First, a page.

5. Collaborative Lesson Planning
  6. Professional Self Reflection
  7. Providing feedback/commentary to students or student work.

Results from a needs assessment provides the coach with baseline data to assess the needs of the teachers and develop an action plan of how to provide the best support. One idea for the coach is to partner with teachers in reviewing the results and formulating groups to begin the process of coaching cycles or coaching labs.

Another component of the 40% time can be used in PLCs and meetings with teams. Collaboration time can be used as a way to make contact with teachers and build potential relationships. Not only can this time be used to kick-start interest in coaching cycles, but also promote the positive perception of the coach. Some tips for coaches based on the Student-Centered Coaching Rubric are to:

  • Use facilitation strategies and protocols.
  • Use student work to guide conversations.
  • Encourage teacher choice and ownership.
  • Listen and respond respectfully to promote positive interactions.
  • Use the Seven Norms of Collaborative Work to support all participants.

Once coaching is in full swing, maintaining the effectiveness throughout cycles can be impacted by the visibility of the coach. Effective coaching consists of some of these key characteristics:

  • Planning at least one time a week.
  • Reflective dialogue
  • Being viewed as a learner alongside teachers.
  • Co-teaching 2-3 times a week.

Since it is a goal to try for at least 60% of your time being in coaching cycles, think of the possibility of how to use that time effectively in an effort to support perception and visibility. During weekly planning sessions, the coach and teacher meet to discuss student work and next steps for co-teaching. An idea could be to incorporate the question, “How will we share the ideas with teammates and colleagues?”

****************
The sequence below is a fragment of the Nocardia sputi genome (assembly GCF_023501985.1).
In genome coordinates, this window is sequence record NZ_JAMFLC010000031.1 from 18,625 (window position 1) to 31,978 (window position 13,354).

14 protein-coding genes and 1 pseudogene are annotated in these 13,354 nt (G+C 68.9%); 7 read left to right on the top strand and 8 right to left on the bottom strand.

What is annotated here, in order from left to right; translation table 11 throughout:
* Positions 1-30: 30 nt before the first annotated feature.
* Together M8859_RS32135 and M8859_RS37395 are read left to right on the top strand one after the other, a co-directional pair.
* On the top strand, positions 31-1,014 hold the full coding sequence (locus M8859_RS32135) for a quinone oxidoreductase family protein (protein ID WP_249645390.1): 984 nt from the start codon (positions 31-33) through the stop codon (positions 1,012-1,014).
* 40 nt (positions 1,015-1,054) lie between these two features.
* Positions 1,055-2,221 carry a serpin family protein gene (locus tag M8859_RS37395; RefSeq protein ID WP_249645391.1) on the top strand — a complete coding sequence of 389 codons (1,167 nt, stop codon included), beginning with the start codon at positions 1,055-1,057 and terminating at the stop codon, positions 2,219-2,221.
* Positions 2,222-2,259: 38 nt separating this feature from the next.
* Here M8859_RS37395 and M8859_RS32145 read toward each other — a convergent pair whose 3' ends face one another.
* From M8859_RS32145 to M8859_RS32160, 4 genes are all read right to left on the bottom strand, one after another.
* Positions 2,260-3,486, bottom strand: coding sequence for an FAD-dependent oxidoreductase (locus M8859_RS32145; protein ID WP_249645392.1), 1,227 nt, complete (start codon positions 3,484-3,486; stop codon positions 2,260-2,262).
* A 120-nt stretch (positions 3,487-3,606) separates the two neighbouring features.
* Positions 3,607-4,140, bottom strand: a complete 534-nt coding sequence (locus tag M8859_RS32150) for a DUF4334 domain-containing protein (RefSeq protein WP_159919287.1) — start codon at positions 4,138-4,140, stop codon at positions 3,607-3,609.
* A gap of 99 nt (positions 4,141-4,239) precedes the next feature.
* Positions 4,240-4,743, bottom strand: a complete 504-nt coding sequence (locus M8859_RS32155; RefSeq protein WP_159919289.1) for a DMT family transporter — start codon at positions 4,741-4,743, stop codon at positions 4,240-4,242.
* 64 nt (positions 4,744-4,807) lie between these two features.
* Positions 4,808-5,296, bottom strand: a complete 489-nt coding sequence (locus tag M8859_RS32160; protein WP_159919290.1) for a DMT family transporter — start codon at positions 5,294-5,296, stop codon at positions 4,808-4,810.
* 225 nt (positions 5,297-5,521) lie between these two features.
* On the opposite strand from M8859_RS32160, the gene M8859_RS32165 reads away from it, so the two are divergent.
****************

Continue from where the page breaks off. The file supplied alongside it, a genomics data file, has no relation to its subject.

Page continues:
Collaborating, planning, and meeting with other stakeholders are important tasks in a coaching role. However, it is equally important for the coach to maintain a centralized location that is accessible to all teachers and staff. If options are available, consider also how the location could be a tool to support teachers. A central location of the coach’s could be structured as:

  • Resource library
  • Classroom Learning Lab
  • A room conducive to professional development
  • Collaborative meeting space

Maintaining a centralized location outside the main office for the coach’s meeting space negates the perception of the coach being viewed as administrator or evaluator. This is another way to establish trust between teacher and coaches.

Now the hope is that when passing a teacher in the hall, different questions will be asked. Instead of, “What do you spend most of your time doing?” Maybe the question will be more student-centered, such as, “Could we have a Student-Centered Coaching Cycle focused on an informational research unit?” Then, it will be obvious of being a visible coach and you will have the feedback of positive perception.


References

Sweeney, D. and Mausbach, A. (2018). Leading Student-Centered Coaching. Thousand Oaks, California: Corwin.

Written by

Dr. Amanda Brueggeman is currently a Literacy Coach in the Wentzville School District, just outside of St. Louis, Missouri. She is also a Student-Centered Coaching Practitioner Consultant for Corwin and holds her Doctorate in Teacher Leadership from Maryville University. Her educational passions include literacy, collective efficacy and supporting mentors. Dr. Brueggeman resides outside of Wentzville, MO with her husband, Jay.

Kellee Iverson, Ed.S, is currently a Student Support Facilitator in the Henry County School District. She is also a Student-Centered Coaching Practitioner Consultant for Corwin.  Kellee’s educational passions include goal setting, student, and teacher growth. Kellee resides outside of Atlanta, Georgia in the city of Covington with her husband and three children.